To further characterize radiation-induced myeloid cell recruitment and determine their contribution to the observed neuroinflammatory response, sections from chimera animals exposed to 0 versus 35 Gy brain irradiation at six months post-radiation were stained for eGFP and the immune marker, CD11b. Visual examination revealed that a large proportion of the eGFP+ cells co-labeled with CD11b, indicating recruitment of cells of myeloid origin (Fig. 4a), although independent staining for MHC II, CD3, and CD11c confirmed the recruitment of infiltrating cells of multiple phenotypes into the brain parenchyma (Fig. 4b–d), as was reported in our previous study . To determine any interaction between these various cell populations, additional co-localization studies were performed (Fig. 5). Cells co-expressing eGFP with MHC II and CD11c were seen adjacent to cells expressing MHC II and CD11c only, suggesting that the inflammatory population was comprised of both endogenous and peripheral cells.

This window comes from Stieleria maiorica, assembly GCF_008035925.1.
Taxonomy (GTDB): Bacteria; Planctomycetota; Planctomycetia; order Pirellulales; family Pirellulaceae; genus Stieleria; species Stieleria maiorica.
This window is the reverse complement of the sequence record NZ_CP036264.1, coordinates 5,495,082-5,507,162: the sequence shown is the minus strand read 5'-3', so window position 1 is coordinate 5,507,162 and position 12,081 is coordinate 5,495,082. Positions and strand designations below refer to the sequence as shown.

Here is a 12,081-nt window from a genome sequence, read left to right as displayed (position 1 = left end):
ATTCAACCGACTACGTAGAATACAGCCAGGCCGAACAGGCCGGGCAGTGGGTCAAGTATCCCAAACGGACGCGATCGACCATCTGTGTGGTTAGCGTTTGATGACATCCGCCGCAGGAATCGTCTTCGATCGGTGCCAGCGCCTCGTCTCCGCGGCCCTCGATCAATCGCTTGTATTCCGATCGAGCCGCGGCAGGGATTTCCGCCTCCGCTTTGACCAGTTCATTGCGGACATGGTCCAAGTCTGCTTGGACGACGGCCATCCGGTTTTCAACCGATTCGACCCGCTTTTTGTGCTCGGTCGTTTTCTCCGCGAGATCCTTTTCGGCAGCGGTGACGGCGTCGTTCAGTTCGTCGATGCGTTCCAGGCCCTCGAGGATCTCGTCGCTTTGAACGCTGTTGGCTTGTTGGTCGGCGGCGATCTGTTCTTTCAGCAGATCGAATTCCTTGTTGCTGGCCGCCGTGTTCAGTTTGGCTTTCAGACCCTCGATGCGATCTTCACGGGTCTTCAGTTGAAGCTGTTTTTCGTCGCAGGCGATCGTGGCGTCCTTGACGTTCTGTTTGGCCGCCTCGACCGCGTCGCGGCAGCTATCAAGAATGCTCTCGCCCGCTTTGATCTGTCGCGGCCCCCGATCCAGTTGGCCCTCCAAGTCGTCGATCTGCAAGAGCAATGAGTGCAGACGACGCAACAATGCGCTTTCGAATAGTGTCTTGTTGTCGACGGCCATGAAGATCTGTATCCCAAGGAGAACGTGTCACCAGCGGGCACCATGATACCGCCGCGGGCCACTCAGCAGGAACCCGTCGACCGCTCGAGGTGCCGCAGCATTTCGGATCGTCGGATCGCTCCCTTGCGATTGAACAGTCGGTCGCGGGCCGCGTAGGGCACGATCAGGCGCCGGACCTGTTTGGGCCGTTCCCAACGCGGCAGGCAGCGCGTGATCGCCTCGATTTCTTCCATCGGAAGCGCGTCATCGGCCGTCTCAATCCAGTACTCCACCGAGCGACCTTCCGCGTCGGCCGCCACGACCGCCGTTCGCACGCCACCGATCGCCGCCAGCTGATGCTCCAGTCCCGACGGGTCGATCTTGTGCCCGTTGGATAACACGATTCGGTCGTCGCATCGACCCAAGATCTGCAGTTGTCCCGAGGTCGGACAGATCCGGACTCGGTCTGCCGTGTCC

Based on the cell profile density, the average number of infiltrating cells in the hippocampus at 6 months post-radiation was calculated to be ~34.3 × 103 cells. To determine if this recruitment resulted in an increase in the total number of myeloid cells, sections from 0 and 45 Gy exposed animals at 6 months post-radiation were stained for Iba-1 and the number of Iba-1+ cells in the hippocampus was quantified using unbiased stereology. Although there was a clear difference in morphology and staining intensity between control and irradiated tissues (Fig. 6a), an unpaired t test revealed no significant difference in the total number of microglial/myeloid cells between brain-irradiated animals and controls in the hippocampus at this time point (Fig. 6b), suggesting that the infiltrating cells had replaced, but not added to, the population of microglial resident cells.